DENVER — Two Denver police officers accused of excessive force in last summer's downtown protests over the death of George Floyd have been suspended, according to documents released Tuesday.
The Denver Post first reported the suspensions of officers Derek Streeter and Diego Archuleta.
Streeter will be suspended 10 days, and Archuleta will be suspended six days. Both suspensions are without pay.
Each officer has 10 days to appeal their suspensions to the Civil Service Commission.
Disciplinary action reports gave an account of each incident involving the officers.
Streeter fired three pepperball rounds at a vehicle that was driving away from the protests on May 29, 2020, according to a departmental order of disciplinary action.
Streeter fired the pepperball rounds at the car after hearing a man yell obscenities out of the passenger window.
Streeter said he fired the pepperballs at the car because of "the amounts of missiles and objects we had been assaulted by through the course of the night," the disciplinary action letter said.
Streeter said he believed the man in the vehicle "was positioning himself to throw something at us or assault us as he passed, [because of] the fact I could not see both of his hands as he was hanging out of the vehicle."
The investigation acknowledged that Steeter and other officers had been hit by objects thrown during the protests, but it found Streeter's explanation "not plausible."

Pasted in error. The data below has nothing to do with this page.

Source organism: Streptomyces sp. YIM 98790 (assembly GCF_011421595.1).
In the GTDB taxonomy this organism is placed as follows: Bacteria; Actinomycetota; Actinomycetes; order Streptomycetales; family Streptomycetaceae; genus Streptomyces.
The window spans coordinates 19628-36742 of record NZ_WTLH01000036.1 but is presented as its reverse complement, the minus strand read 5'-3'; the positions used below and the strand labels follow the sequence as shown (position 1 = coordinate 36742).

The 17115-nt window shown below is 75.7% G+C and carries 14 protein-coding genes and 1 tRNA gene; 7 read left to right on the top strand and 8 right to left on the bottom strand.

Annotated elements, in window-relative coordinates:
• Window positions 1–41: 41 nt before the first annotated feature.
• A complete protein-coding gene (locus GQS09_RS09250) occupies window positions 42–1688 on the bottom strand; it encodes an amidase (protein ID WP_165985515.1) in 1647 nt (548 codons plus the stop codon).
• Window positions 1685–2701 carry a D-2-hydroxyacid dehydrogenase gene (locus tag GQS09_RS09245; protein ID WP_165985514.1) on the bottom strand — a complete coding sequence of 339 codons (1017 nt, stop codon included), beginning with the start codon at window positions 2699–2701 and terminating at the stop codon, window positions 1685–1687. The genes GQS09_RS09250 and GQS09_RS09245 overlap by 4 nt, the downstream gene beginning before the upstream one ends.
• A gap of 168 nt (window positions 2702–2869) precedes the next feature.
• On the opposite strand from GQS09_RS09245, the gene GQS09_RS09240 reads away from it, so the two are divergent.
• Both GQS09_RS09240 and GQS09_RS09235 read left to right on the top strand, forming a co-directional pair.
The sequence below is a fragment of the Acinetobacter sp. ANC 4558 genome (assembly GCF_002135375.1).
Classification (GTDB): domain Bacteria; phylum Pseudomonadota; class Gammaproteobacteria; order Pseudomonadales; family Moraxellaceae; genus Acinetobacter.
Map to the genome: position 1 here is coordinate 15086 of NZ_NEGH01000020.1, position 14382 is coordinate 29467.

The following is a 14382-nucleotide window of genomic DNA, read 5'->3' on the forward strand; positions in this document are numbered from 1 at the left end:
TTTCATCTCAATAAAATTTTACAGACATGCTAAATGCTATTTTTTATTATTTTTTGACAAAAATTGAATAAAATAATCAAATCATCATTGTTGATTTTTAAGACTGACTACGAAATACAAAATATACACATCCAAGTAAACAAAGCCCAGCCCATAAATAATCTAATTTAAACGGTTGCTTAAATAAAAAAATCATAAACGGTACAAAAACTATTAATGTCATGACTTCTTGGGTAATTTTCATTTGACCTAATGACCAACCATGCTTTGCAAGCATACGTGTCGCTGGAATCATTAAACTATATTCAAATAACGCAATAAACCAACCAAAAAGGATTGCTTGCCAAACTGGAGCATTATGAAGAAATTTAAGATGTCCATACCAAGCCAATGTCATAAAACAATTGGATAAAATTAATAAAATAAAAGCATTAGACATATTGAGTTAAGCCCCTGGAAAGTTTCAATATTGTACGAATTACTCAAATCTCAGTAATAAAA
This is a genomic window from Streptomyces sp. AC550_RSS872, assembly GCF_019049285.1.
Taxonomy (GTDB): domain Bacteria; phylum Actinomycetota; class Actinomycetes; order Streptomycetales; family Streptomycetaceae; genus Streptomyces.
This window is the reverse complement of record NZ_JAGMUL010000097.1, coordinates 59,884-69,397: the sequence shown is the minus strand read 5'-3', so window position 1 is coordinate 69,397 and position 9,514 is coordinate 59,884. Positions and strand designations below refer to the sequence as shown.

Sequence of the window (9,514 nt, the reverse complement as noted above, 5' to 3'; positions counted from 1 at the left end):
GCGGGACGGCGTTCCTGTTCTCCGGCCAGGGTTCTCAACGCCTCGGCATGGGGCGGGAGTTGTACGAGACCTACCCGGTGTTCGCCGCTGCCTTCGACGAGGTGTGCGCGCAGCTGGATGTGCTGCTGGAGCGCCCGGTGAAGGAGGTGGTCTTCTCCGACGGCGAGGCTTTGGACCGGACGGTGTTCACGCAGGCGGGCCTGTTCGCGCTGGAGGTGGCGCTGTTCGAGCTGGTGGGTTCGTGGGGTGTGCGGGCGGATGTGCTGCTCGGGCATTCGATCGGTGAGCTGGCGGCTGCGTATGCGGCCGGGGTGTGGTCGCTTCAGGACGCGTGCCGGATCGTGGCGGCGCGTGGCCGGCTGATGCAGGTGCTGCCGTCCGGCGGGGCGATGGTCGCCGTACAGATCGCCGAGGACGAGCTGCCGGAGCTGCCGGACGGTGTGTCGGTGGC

"The passenger was hanging out of the window while screaming obscenities at the officers, likely holding onto the moving car as it proceeded away from the officers," the disciplinary letter said. "The moving car was a significant distance away from the officers when Officer Streeter first attempted to fire pepperballs and the launcher malfunctioned ... The vehicle was even farther away at the time of the firing of the three rounds, which further reduces the likelihood of any potential threat being posed by the passenger."
Archuleta used pepper spray on a vehicle that was stuck in traffic during the protests, according to a departmental order of disciplinary action.
Archuleta said he asked the woman in the vehicle "to move along" and then heard her say "something about 'killing.'"
Still, he said, once he used the pepper spray on her windshield, "I realized that I made a mistake and walked away from the female and her car.
"I just don't want this to paint a picture of an officer that I shouldn't have been that day," Archuleta said, according to the disciplinary letter. "I'm better than that, and I just apologize."
The investigation found that Archuleta's actions were "substantially contrary to the Department value of Service and substantially interfered with the Department's professional image."
The suspensions handed down this week are the first ones for excessive force related to last summer's protests.
In December, the Denver Office of the Independent Monitor released a report that concluded the Denver Police Department was ill-equipped to handle the size and scope of the George Floyd demonstrations in the city this summer and failed to follow some of its own policies and other best practices surrounding the police response and recordkeeping requirements.
The report from the independent city office tasked with ensuring transparency and accountability from Denver’s two law enforcement agencies found shortcomings within the police department’s staffing of the demonstrations, use of force against protesters, body-worn camera usage, and planning and coordination with the outside agencies – particularly during the first five days of the protests when most of the action occurred.